Video captures LEO helping colleague wounded in Vegas mass shooting
The video is a part of the latest release of public records from the mass shooting
By Ken Ritter
LAS VEGAS — A Las Vegas police officer rushing a wounded colleague to safety, teams of officers stalking a stairwell in the search of a shooter and more cellphone pleas for help marked the newest release on Wednesday of public records from the deadliest mass shooting in modern U.S. history.
Police released the latest sequence of officer body-camera video clips and redacted recordings of 911 dispatch calls under court order in a lawsuit by media including The Associated Press.
The records have provided gripping accounts of drama and danger but no additional information about a motive for the attack.
"I'm up to 30 victims with gunshots. Where is medical?" one officer asks dispatchers from a makeshift triage scene near the Route 91 Harvest Festival venue where 58 people were killed and more than 800 were wounded and injured Oct. 1.
Body camera video shows officers sheltering behind patrol vehicles on the Las Vegas Strip in front of the Mandalay Bay hotel amid rapid gunfire from above.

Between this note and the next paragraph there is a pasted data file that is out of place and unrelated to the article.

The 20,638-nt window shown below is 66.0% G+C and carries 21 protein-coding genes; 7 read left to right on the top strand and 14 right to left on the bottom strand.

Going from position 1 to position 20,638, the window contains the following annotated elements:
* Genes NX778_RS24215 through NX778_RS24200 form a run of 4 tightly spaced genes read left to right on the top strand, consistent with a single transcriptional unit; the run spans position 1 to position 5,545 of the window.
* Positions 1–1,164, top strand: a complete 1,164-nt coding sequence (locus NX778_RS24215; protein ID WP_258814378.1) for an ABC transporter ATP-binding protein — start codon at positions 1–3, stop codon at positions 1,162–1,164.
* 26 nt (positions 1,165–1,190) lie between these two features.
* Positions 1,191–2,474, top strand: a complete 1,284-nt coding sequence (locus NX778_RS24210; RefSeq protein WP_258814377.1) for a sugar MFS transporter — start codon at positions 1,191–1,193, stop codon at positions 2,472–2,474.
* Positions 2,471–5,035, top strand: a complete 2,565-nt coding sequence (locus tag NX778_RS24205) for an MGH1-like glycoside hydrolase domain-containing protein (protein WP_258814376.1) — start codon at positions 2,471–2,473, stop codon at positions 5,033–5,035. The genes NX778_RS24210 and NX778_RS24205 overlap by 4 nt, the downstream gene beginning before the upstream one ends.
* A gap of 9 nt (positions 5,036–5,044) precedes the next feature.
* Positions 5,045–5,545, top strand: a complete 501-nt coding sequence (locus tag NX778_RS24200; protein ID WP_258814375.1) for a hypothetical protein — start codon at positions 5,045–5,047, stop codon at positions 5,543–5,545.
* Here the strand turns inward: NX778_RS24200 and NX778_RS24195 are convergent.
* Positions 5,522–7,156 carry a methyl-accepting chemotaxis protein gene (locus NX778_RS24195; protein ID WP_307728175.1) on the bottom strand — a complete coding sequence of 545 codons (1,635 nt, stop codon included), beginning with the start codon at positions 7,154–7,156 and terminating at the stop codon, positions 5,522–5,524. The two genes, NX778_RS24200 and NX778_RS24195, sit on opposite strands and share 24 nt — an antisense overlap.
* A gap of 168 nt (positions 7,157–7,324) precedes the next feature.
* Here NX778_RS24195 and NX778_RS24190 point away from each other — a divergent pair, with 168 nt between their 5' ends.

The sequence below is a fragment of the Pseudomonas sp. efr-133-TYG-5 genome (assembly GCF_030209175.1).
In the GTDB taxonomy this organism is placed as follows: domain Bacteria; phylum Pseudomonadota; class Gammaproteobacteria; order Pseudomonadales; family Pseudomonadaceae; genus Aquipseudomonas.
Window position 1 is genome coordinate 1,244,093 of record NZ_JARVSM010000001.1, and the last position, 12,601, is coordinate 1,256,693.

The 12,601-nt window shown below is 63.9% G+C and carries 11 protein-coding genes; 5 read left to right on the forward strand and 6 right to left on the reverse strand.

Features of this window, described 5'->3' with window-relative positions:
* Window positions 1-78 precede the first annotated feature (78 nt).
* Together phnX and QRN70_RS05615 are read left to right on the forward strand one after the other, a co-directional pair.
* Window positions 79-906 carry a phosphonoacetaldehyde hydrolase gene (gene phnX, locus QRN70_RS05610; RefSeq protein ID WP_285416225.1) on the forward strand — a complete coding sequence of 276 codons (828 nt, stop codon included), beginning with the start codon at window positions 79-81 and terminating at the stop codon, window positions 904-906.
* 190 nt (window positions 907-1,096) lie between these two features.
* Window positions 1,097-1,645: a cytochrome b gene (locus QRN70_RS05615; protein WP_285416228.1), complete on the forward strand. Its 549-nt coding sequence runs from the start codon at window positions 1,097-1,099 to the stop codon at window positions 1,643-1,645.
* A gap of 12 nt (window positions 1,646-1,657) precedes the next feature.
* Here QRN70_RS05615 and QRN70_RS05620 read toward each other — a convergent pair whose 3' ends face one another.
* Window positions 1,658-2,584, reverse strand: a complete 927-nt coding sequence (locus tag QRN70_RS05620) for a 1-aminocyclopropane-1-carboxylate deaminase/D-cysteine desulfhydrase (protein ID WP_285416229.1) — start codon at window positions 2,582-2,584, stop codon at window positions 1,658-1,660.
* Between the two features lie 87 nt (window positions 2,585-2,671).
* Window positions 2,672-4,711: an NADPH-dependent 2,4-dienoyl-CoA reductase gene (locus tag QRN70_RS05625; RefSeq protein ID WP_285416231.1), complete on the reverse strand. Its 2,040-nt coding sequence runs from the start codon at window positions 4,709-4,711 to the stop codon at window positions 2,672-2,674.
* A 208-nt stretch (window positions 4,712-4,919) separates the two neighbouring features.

An officer says he sees flashes of gunfire from an upper floor window.
Officer Brady Cook shouts, "I got shot! My arm. My right arm!"
Inside the 43-story hotel, an officer with hotel security guards on the 31st floor reports that he can hear automatic gunfire on the floor above.
Other videos show officers climbing the stairwell toward the 32nd floor, where authorities say gunman Stephen Paddock fired hundreds of rounds out the windows of a suite and then killed himself before police reached him.
On the street, "We need to move you. We need to get to medical," Cook's partner says as they run to the shelter of another patrol vehicle and he applies a tourniquet to the arm.
The officers duck at a curb during another 10-second burst of rapid gunfire, then hustle to a police car for the drive to a hospital.
"Get down! Get behind cover!" officers are shouting to each other as they drive away. Cook survived.
In another video clip, a female officer stops a man driving a silver SUV toward the concert venue.
"I'm going back to get another victim," he says.
"There ya go," she tells him and waves him through.
Four hours later, a police supervisor tells a dispatcher that she can answer Strip resorts asking when they can allow guests outside that Las Vegas Boulevard remains shut down but that people can use back entrances.
Police and the FBI have declined to comment on the releases now amounting to eight batches since May 2.They total nearly 1,200 audio files, 70 video files and hundreds of written records and witness accounts.
Clark County Sheriff Joe Lombardo has said authorities believe Paddock acted alone and the attack had no link to international terrorism.
Lombardo has said investigators might never know why Paddock meticulously stockpiled guns for the deadly attack on a concert crowd of 22,000 people.